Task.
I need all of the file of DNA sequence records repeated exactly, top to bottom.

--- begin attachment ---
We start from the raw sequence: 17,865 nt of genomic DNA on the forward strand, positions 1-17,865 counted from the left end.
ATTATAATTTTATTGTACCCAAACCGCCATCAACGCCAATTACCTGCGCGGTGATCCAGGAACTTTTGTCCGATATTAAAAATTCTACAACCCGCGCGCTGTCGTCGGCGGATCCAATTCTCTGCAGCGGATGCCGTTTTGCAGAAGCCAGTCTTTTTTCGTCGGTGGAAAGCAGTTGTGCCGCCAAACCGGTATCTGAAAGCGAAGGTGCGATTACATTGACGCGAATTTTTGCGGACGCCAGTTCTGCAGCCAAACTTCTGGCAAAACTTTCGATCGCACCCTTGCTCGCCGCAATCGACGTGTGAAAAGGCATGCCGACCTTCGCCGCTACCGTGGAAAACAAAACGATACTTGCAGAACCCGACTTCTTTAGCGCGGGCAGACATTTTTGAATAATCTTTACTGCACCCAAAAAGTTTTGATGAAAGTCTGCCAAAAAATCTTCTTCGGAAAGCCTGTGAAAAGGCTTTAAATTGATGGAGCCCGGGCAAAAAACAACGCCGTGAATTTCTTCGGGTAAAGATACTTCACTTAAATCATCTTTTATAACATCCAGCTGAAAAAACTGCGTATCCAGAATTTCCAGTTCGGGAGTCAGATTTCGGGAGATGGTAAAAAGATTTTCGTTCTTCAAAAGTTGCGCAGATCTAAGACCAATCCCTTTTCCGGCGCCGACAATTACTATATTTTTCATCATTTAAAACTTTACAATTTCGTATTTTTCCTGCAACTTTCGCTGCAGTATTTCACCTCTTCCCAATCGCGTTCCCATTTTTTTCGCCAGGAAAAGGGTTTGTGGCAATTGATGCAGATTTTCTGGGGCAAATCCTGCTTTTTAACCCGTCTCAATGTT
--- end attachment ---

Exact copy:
We start from the raw sequence: 17,865 nt of genomic DNA on the forward strand, positions 1-17,865 counted from the left end.
ATTATAATTTTATTGTACCCAAACCGCCATCAACGCCAATTACCTGCGCGGTGATCCAGGAACTTTTGTCCGATATTAAAAATTCTACAACCCGCGCGCTGTCGTCGGCGGATCCAATTCTCTGCAGCGGATGCCGTTTTGCAGAAGCCAGTCTTTTTTCGTCGGTGGAAAGCAGTTGTGCCGCCAAACCGGTATCTGAAAGCGAAGGTGCGATTACATTGACGCGAATTTTTGCGGACGCCAGTTCTGCAGCCAAACTTCTGGCAAAACTTTCGATCGCACCCTTGCTCGCCGCAATCGACGTGTGAAAAGGCATGCCGACCTTCGCCGCTACCGTGGAAAACAAAACGATACTTGCAGAACCCGACTTCTTTAGCGCGGGCAGACATTTTTGAATAATCTTTACTGCACCCAAAAAGTTTTGATGAAAGTCTGCCAAAAAATCTTCTTCGGAAAGCCTGTGAAAAGGCTTTAAATTGATGGAGCCCGGGCAAAAAACAACGCCGTGAATTTCTTCGGGTAAAGATACTTCACTTAAATCATCTTTTATAACATCCAGCTGAAAAAACTGCGTATCCAGAATTTCCAGTTCGGGAGTCAGATTTCGGGAGATGGTAAAAAGATTTTCGTTCTTCAAAAGTTGCGCAGATCTAAGACCAATCCCTTTTCCGGCGCCGACAATTACTATATTTTTCATCATTTAAAACTTTACAATTTCGTATTTTTCCTGCAACTTTCGCTGCAGTATTTCACCTCTTCCCAATCGCGTTCCCATTTTTTTCGCCAGGAAAAGGGTTTGTGGCAATTGATGCAGATTTTCTGGGGCAAATCCTGCTTTTTAACCCGTCTCAATGTT